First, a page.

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Why is LPG Prices Rising in Nigeria (January 2021 – October 2021)

The Cause of Rising LPG Prices in Nigeria (January 2021 – October 2021)

 

The availability and affordability of Liquified Petroleum Gas (LPG) as a form of energy is vital for the wellbeing of every economy. This energy is what we use to generate heat for cooking and in some cases electricity which can be used for transportation, lighting, entertainment, commercial and industrial activities.

 

LPG is primarily used as an input for other activities, which means the higher the cost of LPG the higher the unit cost of the activity it is used for. This makes the price of LPG one of the most monitored indices.

 

The price of LPG is volatile, as several factors influence the price of LPG such as the dip in global energy demand caused by COVID-19 in early 2020 and a surge in global energy demand which started from March 2021 (see chart 1).

 

 

Chart 1: Price of Different Natural Gas

 

In India (Jacob, 2021), rising prices of LPG have been attributed to the rise of the international price of natural gas such as Henry Hub, and LNG Asia. President Joe Biden has attributed the gas price rises to pandemic profiteers, low global production, and supply disruptions in the US (The White House, 2021). In Europe, it has been attributed to a combination of issues including supply issues, low European refining rates capping supply and this is compounded by Algerian supply disruption and ongoing steady reductions from Russia (Wilton, 2021).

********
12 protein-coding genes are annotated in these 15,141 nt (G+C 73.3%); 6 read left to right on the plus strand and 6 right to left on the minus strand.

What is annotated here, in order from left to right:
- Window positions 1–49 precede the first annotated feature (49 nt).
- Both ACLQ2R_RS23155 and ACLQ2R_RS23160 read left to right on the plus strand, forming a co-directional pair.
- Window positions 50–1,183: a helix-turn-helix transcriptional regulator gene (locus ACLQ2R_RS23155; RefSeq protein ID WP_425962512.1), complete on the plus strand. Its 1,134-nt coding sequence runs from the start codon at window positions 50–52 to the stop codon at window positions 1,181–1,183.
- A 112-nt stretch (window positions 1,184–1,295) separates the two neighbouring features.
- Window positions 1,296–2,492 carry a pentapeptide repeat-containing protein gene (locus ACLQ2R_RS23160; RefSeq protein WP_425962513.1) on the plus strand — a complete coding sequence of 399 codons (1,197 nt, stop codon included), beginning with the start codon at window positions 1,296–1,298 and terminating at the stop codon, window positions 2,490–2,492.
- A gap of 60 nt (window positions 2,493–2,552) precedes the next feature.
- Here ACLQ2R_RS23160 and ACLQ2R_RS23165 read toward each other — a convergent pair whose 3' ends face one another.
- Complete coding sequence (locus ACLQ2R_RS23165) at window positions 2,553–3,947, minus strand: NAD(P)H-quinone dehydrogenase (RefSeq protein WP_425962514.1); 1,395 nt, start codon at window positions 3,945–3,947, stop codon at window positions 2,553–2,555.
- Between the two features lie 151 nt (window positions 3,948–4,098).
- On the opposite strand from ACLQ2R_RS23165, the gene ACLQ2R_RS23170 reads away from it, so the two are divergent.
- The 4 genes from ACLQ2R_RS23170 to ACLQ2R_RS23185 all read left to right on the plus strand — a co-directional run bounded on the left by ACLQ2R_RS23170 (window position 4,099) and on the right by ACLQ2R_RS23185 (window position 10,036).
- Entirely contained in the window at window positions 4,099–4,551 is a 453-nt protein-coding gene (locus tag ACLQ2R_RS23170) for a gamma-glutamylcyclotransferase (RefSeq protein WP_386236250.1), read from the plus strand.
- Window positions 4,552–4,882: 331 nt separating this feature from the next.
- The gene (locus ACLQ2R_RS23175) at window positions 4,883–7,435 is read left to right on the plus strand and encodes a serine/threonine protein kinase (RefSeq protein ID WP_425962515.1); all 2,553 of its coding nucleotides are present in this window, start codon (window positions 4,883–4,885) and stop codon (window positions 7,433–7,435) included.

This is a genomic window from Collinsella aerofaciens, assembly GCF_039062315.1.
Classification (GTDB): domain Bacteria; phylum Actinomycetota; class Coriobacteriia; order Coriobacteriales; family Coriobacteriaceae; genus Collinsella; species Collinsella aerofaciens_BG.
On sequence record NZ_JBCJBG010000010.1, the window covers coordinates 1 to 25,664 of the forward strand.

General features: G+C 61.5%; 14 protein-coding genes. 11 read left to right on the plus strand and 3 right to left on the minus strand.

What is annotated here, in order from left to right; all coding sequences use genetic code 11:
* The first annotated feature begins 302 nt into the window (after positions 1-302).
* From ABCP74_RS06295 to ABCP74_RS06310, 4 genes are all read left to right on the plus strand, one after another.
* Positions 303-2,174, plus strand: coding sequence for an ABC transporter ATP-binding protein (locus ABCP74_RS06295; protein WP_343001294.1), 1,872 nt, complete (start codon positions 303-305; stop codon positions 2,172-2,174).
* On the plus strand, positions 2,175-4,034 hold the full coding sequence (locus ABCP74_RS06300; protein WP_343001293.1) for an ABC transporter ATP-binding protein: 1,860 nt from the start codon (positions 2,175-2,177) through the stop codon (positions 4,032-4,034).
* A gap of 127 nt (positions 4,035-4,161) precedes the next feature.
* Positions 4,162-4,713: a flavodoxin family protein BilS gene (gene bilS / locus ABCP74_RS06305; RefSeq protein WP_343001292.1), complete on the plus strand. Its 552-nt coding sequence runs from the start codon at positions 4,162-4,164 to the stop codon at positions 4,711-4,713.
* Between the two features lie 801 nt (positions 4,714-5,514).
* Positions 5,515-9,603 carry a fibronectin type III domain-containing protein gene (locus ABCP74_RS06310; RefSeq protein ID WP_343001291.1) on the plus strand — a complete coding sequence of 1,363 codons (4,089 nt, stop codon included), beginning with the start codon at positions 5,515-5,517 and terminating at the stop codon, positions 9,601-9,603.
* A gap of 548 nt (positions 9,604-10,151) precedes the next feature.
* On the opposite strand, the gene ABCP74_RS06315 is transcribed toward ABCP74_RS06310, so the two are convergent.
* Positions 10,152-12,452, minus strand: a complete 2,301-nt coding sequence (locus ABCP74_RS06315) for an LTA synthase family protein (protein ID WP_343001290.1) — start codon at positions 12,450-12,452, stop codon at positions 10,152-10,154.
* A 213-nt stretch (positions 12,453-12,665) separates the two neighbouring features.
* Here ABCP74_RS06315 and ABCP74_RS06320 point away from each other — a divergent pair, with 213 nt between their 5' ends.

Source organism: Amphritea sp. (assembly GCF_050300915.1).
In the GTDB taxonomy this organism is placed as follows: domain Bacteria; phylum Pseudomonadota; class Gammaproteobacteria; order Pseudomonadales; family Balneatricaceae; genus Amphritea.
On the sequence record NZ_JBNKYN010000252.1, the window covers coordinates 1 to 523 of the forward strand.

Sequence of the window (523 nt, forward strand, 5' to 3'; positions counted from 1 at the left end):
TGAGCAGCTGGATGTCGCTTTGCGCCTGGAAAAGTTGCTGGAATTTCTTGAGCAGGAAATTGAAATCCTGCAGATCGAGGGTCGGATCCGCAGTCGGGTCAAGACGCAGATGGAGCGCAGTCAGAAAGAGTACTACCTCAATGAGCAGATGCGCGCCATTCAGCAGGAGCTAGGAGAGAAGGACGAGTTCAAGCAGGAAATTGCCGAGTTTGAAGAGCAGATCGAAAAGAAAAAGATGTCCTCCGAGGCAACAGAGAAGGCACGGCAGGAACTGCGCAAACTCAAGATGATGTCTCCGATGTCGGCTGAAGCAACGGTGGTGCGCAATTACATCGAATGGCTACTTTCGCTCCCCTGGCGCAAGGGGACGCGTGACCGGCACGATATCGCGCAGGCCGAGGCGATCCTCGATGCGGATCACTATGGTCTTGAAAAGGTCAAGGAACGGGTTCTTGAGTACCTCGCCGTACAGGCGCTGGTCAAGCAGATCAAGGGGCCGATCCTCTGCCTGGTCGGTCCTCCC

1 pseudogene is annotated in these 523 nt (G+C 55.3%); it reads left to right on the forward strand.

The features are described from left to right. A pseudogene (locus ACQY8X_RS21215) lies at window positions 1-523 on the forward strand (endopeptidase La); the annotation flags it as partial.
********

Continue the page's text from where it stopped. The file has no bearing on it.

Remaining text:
The United Kingdom relies on wind power for their electricity demand (In 2020, the UK’s wind energy share was 25% of their total energy mix and as of September 2021, it fell to 7%). The reduction of wind in the North sea means that the energy loss would be provided by alternate energy sources. This energy deficit has led to an increased demand for gas which is putting pressure on the available Gas supply (Wilton, 2021).

 

Bringing it home to Nigeria, the price increase in LPG have been attributed to several factors such as increasing international gas prices, inadequate domestic production,  poor LPG infrastructure, re-imposition of VAT on imported LPG, sales of domestic produced LPG in dollars (Esiedesa & Ejoh, 2021), devaluation of the Naira and the inability of LPG marketers to get dollars at CBN rates (Ejoh, 2021).

 

Inadequate Domestic Production: 

In 2020, the domestic consumption for LPG in Nigeria was about 1.2 million metric tonnes. Nigeria LNG (NLNG) supplies about 35 – 40% (Esiedesa & Ejoh, 2021), less than 4 – 5% by other domestic producers (Jeremiah, 2021), while the remaining 56 – 60% is imported (Esiedesa & Ejoh, 2021). This, to an extent, means that the retail price of LPG in Nigeria would be influenced by variations in international prices.

 

Poor LPG infrastructure: